Moisture damage characteristics of warm mix asphalt mixtures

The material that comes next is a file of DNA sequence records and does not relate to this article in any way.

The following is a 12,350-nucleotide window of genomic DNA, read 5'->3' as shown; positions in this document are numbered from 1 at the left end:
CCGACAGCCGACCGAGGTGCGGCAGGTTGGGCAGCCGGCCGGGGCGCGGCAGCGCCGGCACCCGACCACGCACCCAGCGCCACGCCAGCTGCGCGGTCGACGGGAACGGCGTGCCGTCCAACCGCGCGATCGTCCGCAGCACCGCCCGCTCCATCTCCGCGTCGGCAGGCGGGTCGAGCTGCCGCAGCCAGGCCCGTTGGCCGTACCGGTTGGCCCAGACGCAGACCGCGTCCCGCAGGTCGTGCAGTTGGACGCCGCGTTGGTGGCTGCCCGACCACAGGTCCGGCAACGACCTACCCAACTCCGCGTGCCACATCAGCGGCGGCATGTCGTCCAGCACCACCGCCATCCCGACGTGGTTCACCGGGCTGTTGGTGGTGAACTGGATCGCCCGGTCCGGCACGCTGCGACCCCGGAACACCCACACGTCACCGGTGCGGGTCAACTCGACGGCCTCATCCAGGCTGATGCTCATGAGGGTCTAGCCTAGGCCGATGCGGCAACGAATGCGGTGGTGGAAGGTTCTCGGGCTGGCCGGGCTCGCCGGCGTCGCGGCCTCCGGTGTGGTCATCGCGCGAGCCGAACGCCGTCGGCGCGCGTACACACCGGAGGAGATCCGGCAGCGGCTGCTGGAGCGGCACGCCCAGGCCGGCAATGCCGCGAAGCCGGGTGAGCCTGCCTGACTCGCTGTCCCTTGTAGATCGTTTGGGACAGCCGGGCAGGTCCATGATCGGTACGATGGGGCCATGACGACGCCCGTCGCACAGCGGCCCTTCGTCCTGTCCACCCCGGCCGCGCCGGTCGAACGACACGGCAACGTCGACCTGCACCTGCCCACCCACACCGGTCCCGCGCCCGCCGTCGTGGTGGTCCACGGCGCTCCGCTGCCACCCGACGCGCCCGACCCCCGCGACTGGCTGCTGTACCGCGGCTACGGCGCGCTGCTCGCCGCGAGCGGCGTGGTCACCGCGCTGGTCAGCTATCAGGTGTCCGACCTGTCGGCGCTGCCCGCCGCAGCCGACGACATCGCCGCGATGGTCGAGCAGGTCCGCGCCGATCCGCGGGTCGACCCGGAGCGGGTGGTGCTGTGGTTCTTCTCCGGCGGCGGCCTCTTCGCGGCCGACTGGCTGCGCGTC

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Warm Mix Asphalt (WMA) mixtures are produced and placed at significantly lower temperatures than conventional Hot Mix Asphalt (HMA) mixtures. WMA mixtures can be produced by means of various technologies such as foaming (moisture-based) agents, wax-based additives, emulsion-based products, and surfactants. The lower temperatures provide several benefits such as reduced emissions and odors, decreased energy consumption for production, and improved environmental working conditions at plants and paving sites. A concern that arises from the use of WMA technologies is the effect of lower production and placement temperatures on the moisture susceptibility of asphalt mixtures. This concern is primarily based on the fact that lower temperatures could lead to the possibility of inadequate drying of aggregates. Furthermore, some WMA technologies introduce water into the mixture to increase its workability. Aggregates that are not sufficiently dried and/or the introduction of water into the mixture can adversely impact the adhesion between the aggregates and the asphalt binder and the cohesion of the mixture. Adhesion and cohesion failures can lead to moisture damage. This study consisted of two parts. The objective of the first part was to conduct an internet survey of materials and construction engineers in each of the fifty state Department of Transportation (DOT) agencies to determine if moisture damage related distresses have occurred in WMA field projects placed in the United States. Based on the responses received there was no evidence of moisture damage related distresses in the field. The second part of the study involved conducting laboratory measurements of the resistance of various WMA mixtures to moisture damage. Moisture susceptibility was assessed using the Hamburg Wheel Tracking Device (HWTD); E*stiffness ratio (ESR); adhesive bond energy based on surface energy measurements of asphalt binders and aggregates; and fracture characteristics of the mixtures tested under dry and wet conditions. These methods were selected because they are believed to assess different mechanisms of moisture damage. The tests were conducted on specimens that were aged at different times and different temperatures. In general, the results showed that most WMA technologies have good resistance to moisture damage. The difference in moisture susceptibility between the WMA and control (hot mix asphalt) mixtures was dependent on the aging time. An increase in aging time decreased the difference in performance between WMA and HMA mixtures. The HWTD results indicated that the resistance to moisture damage improved with the incorporation of anti-strip agents (chemical and hydrated lime).